Perfect crystal
We now consider the Kohn-Sham density functional theory for crystals. We as-
sume that the system under consideration has a crystal structure in the equilibrium
state: The nuclei positions form a lattice, denoted as L, with unit cell Γ. Recall
that the dual lattice and its unit cell are denoted as L∗ and Γ∗ respectively.
The nuclei provide a background charge to the system. The contribution from
each nucleus is represented by a compactly supported smooth or a fast decaying
function ma(· Xi), where Xi is the position of that nucleus. Here we are taking
a pseudopotential approximation, treating the core electrons as part of the nuclei
resulting in an effective charge distribution ma, only the valence electrons are al-
lowed to vary freely [18]. Therefore, the total charge contribution from the nuclei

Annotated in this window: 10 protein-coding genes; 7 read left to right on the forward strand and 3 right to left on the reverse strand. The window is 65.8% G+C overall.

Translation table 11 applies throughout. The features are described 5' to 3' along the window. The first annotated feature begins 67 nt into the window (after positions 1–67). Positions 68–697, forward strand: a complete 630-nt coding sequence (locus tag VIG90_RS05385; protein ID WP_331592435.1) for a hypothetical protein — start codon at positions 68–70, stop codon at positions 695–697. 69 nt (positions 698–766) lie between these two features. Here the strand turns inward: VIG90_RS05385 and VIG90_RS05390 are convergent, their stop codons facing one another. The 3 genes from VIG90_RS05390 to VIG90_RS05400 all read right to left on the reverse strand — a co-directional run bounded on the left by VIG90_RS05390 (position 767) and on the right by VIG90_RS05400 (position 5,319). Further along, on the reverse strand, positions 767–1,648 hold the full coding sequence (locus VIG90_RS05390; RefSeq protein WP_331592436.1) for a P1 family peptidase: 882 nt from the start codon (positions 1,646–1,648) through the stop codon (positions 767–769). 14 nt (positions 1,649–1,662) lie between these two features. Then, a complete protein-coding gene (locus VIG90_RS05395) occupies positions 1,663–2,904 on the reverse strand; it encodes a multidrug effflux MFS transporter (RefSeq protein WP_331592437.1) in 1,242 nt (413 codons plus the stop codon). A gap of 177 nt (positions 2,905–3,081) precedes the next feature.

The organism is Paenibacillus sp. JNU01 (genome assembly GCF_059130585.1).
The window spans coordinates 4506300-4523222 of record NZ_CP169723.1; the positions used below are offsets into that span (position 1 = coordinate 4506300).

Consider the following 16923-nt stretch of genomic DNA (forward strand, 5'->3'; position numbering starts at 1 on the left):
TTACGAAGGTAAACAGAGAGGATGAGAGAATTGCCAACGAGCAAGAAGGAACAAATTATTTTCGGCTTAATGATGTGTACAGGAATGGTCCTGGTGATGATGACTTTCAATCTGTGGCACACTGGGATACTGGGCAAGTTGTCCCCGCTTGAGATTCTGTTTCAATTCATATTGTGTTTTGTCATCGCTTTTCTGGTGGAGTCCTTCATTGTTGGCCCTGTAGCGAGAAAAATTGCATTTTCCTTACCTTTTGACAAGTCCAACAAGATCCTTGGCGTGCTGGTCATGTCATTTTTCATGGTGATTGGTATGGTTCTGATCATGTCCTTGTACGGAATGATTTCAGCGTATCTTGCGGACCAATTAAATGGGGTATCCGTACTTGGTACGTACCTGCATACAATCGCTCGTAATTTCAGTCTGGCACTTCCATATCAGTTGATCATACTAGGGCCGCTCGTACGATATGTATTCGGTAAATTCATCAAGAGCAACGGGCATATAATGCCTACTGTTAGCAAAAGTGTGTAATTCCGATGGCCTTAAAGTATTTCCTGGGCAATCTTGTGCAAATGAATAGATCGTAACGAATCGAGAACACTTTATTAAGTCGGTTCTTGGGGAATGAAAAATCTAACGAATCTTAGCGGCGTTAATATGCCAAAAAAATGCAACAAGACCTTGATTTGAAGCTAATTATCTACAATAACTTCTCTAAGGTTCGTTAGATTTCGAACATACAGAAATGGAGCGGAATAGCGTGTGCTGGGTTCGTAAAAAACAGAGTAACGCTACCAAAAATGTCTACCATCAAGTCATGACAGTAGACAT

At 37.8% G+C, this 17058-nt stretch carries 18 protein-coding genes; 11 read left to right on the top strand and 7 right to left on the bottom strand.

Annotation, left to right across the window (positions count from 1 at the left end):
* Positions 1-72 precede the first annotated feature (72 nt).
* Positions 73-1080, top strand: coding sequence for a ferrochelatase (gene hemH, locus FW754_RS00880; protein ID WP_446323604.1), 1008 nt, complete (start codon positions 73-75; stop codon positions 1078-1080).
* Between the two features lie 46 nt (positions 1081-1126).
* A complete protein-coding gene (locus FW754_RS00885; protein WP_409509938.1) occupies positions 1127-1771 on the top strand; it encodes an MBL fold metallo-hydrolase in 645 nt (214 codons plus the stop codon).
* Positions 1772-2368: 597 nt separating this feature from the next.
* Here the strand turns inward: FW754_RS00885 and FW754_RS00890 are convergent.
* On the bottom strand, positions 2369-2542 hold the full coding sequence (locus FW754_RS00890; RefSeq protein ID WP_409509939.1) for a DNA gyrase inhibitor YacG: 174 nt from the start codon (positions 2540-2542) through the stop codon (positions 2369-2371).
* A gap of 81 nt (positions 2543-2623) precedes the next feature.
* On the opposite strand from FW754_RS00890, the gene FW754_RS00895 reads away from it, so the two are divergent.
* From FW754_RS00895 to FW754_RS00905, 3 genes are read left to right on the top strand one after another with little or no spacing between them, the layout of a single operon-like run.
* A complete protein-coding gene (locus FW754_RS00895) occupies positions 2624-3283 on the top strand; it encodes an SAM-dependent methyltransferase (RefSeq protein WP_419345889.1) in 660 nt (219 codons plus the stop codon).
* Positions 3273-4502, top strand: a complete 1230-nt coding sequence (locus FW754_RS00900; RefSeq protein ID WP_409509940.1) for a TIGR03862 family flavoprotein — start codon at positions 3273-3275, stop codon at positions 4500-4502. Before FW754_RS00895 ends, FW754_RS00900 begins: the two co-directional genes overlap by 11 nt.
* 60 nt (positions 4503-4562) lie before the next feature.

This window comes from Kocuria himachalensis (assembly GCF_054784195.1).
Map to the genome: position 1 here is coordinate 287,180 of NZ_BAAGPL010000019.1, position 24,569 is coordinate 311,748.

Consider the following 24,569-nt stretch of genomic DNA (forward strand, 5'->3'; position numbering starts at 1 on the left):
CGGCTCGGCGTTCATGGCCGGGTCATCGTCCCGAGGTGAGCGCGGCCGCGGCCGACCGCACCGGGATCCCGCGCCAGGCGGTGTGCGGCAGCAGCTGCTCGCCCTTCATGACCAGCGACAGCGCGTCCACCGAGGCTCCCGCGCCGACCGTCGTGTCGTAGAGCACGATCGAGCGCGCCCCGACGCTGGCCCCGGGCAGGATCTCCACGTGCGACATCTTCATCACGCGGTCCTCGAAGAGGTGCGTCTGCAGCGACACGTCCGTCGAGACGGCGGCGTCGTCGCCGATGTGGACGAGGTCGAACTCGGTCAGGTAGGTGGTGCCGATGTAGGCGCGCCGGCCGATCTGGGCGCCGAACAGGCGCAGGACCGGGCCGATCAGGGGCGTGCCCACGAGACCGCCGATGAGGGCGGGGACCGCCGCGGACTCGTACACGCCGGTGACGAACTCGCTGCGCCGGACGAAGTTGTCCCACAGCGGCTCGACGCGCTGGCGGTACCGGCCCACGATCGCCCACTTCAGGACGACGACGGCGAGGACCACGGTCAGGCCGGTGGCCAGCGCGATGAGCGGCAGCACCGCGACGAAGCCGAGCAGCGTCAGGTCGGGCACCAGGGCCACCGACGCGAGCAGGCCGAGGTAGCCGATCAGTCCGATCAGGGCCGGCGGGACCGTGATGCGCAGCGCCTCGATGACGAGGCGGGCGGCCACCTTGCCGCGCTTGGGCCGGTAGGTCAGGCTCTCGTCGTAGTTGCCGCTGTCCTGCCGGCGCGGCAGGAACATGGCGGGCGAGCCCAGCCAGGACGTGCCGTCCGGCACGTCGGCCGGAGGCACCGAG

(2.1) me(x) =
ma(x Xi),
where the subscript e signals the equilibrium state. We also assume that the func-
tion ma respects the inversion symmetry: ma(x) = ma(−x). In addition, we
ma = Z.
This also implies
me = Z. We assume that there are Z (valence) electrons per
unit cell.
In Kohn-Sham density functional theory, it is assumed that the electrons in the
system follow an effective one-body Hamiltonian depending on the electron density.
The effective Hamiltonian is given by
(2.2) He(ρ) = −Δ + Ve(ρ).
The potential Ve depends on the electron density: If ρ is Γ-periodic, then
(2.3) Ve(ρ)(x) = φe(x) + η(ρ(x)),
where φe is the Coulomb potential, given by
(2.4) −Δφe = 4π(ρ me),
with the periodic boundary condition on Γ and the constraint that
φe = 0. For
the equation (2.4) to be solvable, we need the normalization constraint that
ρ = Z.
The current work is carried out under the assumption that the Kohn-Sham
equation for the undeformed crystal lattice has a smooth, periodic solution. Fur-
thermore, this equilibrium solution ρe satisfies some conditions that we will specify
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